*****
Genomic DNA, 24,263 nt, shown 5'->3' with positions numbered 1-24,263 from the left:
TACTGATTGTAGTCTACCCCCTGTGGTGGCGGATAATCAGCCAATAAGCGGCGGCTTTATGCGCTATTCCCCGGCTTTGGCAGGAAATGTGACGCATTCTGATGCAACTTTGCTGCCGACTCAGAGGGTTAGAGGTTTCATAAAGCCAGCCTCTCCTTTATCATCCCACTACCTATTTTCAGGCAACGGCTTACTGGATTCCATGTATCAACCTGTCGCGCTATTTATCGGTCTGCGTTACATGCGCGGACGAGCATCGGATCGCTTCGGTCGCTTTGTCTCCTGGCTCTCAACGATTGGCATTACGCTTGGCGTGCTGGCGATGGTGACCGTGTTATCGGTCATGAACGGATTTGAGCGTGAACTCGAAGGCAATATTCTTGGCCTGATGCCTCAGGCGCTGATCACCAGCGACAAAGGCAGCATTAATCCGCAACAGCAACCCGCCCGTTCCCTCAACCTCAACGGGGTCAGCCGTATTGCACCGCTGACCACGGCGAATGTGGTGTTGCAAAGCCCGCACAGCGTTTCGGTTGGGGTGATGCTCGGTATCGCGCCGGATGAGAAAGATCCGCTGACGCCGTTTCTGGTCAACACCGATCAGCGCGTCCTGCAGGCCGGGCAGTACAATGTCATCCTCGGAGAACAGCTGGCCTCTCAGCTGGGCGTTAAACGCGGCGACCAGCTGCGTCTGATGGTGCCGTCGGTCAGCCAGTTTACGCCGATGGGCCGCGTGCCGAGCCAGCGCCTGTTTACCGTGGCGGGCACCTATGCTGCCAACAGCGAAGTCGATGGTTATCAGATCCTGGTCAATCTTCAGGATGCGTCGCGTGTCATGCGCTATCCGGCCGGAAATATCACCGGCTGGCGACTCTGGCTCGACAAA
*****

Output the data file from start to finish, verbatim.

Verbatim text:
Genomic DNA, 24,263 nt, shown 5'->3' with positions numbered 1-24,263 from the left:
TACTGATTGTAGTCTACCCCCTGTGGTGGCGGATAATCAGCCAATAAGCGGCGGCTTTATGCGCTATTCCCCGGCTTTGGCAGGAAATGTGACGCATTCTGATGCAACTTTGCTGCCGACTCAGAGGGTTAGAGGTTTCATAAAGCCAGCCTCTCCTTTATCATCCCACTACCTATTTTCAGGCAACGGCTTACTGGATTCCATGTATCAACCTGTCGCGCTATTTATCGGTCTGCGTTACATGCGCGGACGAGCATCGGATCGCTTCGGTCGCTTTGTCTCCTGGCTCTCAACGATTGGCATTACGCTTGGCGTGCTGGCGATGGTGACCGTGTTATCGGTCATGAACGGATTTGAGCGTGAACTCGAAGGCAATATTCTTGGCCTGATGCCTCAGGCGCTGATCACCAGCGACAAAGGCAGCATTAATCCGCAACAGCAACCCGCCCGTTCCCTCAACCTCAACGGGGTCAGCCGTATTGCACCGCTGACCACGGCGAATGTGGTGTTGCAAAGCCCGCACAGCGTTTCGGTTGGGGTGATGCTCGGTATCGCGCCGGATGAGAAAGATCCGCTGACGCCGTTTCTGGTCAACACCGATCAGCGCGTCCTGCAGGCCGGGCAGTACAATGTCATCCTCGGAGAACAGCTGGCCTCTCAGCTGGGCGTTAAACGCGGCGACCAGCTGCGTCTGATGGTGCCGTCGGTCAGCCAGTTTACGCCGATGGGCCGCGTGCCGAGCCAGCGCCTGTTTACCGTGGCGGGCACCTATGCTGCCAACAGCGAAGTCGATGGTTATCAGATCCTGGTCAATCTTCAGGATGCGTCGCGTGTCATGCGCTATCCGGCCGGAAATATCACCGGCTGGCGACTCTGGCTCGACAAA